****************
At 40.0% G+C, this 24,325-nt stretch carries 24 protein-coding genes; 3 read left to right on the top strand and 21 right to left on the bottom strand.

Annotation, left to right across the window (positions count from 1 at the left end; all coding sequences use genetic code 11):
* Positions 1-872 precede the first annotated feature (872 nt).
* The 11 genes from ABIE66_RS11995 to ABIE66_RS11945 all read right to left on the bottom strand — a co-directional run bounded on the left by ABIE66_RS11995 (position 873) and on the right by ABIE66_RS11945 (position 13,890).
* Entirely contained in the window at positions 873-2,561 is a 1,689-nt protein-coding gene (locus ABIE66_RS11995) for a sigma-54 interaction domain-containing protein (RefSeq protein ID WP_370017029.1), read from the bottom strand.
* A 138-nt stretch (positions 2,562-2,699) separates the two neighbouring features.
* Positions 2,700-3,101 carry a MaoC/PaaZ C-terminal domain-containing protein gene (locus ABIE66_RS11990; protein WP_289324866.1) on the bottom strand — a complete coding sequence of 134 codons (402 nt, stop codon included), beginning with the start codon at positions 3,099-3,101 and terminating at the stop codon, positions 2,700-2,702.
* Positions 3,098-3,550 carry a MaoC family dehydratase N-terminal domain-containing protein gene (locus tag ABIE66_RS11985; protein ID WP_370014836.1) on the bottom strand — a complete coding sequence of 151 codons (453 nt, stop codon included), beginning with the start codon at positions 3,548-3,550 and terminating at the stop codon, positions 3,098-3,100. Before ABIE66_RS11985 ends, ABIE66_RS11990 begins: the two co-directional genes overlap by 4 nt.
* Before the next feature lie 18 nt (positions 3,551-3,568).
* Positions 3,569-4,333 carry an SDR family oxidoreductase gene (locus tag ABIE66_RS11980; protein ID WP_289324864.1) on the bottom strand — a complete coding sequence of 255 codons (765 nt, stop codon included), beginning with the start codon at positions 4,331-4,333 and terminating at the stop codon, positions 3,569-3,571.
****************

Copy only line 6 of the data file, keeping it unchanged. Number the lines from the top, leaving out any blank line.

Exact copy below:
* A 138-nt stretch (positions 2,562-2,699) separates the two neighbouring features.